Sea of Faith Meeting
in Scunthorpe
on 24/08/2002

Religion and ethics grounded in social anthropology

Adrian Worsfold - entirely my account in no offical capacity

The topic was relativities and spirituality following on from a paper written by one member which was a presentation at the Sea of Faith Conference in 2002.

Six people had gathered. Four were Anglican priests, at least one currently working and at least two recently retired.

The discussion was free flowing. This account covers the main points but is not necessarily in the right order!

One discussion was the relationship between a faith given in absolutes and ethics worked out situationally. The question raised was whether and if faith is treated absolutely. For some people it is and others not, but even where faith is so understood situations cause people to relativise their ethics, even judgemental people facing their own situations relativise.
In any case the Church of absolutes only relates to a few people thse days. Most people approach it on their terms. Yet they seem to find it valuable. That value, however, is based on the tribe (and against the other tribe) and ceremonies of status and passing through. So, perhaps in a Hindu fashion, people treat the Church as an empty space with funny ceremonies but necessary ones. The Church is another place than that of the tribe's, not quite detached but other, to be visited for [some] ceremonies of marking through. Marriage is a principle one. The lie that people think marriage is for life is proven in those who marry for the fourth or fifth time, who know perfectly well it is not necessarily for life, but nevertheless must achieve the status of marriage to bring the other person into themselves.
We also discussed how the law, which may give the impression of neutrality and perfection, but isn't, is a referee. People seeing its cost probably choose to negotiate, but when they do not they go to this referee. The law here has to be absolute - it was quite right that the couple who cut down a hedge went to prison. The court had decided that it must be left alone while its ownership was decided, but then one of the disputant parties went and cut it down. They had gone against the court and thus it applied its sanction. Also the police are semi-detached from the ordinary tribe. The police have their own ethic and statuses, but there is a wall around them and that of the ordinary tribe. In a sense they are like the Church.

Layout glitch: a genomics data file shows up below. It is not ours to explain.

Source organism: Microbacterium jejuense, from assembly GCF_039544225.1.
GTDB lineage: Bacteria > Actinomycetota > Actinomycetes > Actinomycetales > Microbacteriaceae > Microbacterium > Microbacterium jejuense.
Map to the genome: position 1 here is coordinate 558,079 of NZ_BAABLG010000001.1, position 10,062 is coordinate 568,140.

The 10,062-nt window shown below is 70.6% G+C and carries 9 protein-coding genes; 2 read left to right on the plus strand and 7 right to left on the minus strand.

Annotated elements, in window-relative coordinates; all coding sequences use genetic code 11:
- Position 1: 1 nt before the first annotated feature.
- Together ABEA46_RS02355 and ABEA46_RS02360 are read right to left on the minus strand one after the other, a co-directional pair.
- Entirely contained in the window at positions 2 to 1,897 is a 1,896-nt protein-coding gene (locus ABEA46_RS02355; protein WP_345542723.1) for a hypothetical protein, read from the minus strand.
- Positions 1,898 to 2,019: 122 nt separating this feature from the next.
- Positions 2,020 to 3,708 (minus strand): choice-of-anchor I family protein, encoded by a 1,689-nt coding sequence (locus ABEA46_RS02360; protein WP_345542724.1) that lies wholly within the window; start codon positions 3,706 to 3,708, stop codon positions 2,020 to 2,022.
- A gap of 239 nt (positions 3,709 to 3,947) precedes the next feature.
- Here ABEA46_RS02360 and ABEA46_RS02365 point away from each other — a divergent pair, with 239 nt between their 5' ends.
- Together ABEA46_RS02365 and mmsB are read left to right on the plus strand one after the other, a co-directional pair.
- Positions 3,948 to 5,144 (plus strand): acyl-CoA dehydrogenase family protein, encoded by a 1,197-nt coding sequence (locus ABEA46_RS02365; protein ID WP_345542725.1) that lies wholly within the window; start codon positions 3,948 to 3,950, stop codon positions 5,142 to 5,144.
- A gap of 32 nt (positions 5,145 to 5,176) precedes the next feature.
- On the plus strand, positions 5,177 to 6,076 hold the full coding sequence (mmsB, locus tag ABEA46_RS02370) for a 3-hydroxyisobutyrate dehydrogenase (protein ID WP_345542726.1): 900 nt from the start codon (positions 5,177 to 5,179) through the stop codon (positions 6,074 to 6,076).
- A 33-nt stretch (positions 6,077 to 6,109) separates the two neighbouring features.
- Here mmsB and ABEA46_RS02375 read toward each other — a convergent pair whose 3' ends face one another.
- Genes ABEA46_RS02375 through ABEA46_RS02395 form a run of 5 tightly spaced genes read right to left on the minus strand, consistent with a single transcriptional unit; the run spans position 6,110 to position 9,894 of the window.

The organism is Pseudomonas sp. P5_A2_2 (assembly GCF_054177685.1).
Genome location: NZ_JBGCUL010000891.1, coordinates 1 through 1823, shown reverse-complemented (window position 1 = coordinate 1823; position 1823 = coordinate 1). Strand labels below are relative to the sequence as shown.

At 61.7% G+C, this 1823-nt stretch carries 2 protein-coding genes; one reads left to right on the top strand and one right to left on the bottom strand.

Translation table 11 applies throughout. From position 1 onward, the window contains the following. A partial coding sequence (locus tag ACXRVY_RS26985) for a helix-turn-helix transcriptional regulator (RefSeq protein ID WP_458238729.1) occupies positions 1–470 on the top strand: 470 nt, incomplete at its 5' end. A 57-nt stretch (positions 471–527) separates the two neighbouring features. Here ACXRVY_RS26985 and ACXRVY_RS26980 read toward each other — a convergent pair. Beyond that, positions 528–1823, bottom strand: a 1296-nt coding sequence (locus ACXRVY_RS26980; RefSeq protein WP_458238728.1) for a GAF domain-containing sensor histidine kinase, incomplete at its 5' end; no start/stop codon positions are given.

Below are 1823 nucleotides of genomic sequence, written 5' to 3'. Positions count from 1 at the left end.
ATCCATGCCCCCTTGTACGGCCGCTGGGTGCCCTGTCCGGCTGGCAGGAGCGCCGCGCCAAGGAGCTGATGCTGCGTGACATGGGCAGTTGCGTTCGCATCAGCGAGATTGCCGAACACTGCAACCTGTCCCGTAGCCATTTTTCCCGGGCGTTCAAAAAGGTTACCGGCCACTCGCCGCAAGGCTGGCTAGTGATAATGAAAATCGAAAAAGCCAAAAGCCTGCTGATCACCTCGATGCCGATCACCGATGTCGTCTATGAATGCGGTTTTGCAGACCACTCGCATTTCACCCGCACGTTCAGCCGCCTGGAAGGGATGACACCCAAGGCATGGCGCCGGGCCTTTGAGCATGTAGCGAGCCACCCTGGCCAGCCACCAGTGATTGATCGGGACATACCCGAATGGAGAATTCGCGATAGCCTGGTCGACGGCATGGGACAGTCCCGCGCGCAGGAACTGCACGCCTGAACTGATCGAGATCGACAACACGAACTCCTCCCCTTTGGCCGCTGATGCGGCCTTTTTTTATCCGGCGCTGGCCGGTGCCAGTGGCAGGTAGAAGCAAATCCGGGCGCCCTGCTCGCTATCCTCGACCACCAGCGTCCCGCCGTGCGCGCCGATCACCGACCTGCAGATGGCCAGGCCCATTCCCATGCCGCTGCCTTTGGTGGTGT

I told of carrying out a marriage service on Pagan principles in New Holland on the green of Manchester Square. I said how it was written and made up. Even the Chakhras were wrong, according to their tradition, but it was written by me as a stage of passing through, ending with tying fingers together with a cord and they going into their house, and shutting the door behind them, as if to have sex. Despite the made up nature (or because of it), and with the close and distant crowd around, someone came forward and said it was the most meaningful wedding service she had been in, far more than the Church. Not that it had much impact - the couple will divorce. But they had passed through, and this was seen as their real wedding as oppossed to what had taken place at the register office.
One said how at a recent church wedding no one really knew what was actually going on, or the meaning involved, but nevertheless it was important to go through with it. The priest tries to share some of the meanings to the marrying couple.